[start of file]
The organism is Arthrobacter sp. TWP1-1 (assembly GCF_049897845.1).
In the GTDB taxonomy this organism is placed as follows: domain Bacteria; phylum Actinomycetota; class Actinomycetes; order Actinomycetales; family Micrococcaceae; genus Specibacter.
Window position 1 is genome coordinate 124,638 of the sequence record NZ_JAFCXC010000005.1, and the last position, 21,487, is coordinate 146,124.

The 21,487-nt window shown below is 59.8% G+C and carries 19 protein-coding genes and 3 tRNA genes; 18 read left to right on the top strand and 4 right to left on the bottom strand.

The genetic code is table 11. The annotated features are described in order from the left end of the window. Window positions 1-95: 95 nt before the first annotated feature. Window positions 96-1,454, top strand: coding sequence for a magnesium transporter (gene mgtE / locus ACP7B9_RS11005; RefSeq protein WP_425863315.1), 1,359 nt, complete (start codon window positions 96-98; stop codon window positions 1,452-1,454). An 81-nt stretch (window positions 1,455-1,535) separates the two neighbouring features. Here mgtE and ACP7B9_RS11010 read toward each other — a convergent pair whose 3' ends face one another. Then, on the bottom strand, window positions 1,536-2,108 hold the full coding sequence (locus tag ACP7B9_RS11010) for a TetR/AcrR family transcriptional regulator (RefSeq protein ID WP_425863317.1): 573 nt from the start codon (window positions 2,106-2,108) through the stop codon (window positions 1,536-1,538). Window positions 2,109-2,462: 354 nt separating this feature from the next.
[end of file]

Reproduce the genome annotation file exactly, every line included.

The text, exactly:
The organism is Arthrobacter sp. TWP1-1 (assembly GCF_049897845.1).
In the GTDB taxonomy this organism is placed as follows: domain Bacteria; phylum Actinomycetota; class Actinomycetes; order Actinomycetales; family Micrococcaceae; genus Specibacter.
Window position 1 is genome coordinate 124,638 of the sequence record NZ_JAFCXC010000005.1, and the last position, 21,487, is coordinate 146,124.

The 21,487-nt window shown below is 59.8% G+C and carries 19 protein-coding genes and 3 tRNA genes; 18 read left to right on the top strand and 4 right to left on the bottom strand.

The genetic code is table 11. The annotated features are described in order from the left end of the window. Window positions 1-95: 95 nt before the first annotated feature. Window positions 96-1,454, top strand: coding sequence for a magnesium transporter (gene mgtE / locus ACP7B9_RS11005; RefSeq protein WP_425863315.1), 1,359 nt, complete (start codon window positions 96-98; stop codon window positions 1,452-1,454). An 81-nt stretch (window positions 1,455-1,535) separates the two neighbouring features. Here mgtE and ACP7B9_RS11010 read toward each other — a convergent pair whose 3' ends face one another. Then, on the bottom strand, window positions 1,536-2,108 hold the full coding sequence (locus tag ACP7B9_RS11010) for a TetR/AcrR family transcriptional regulator (RefSeq protein ID WP_425863317.1): 573 nt from the start codon (window positions 2,106-2,108) through the stop codon (window positions 1,536-1,538). Window positions 2,109-2,462: 354 nt separating this feature from the next.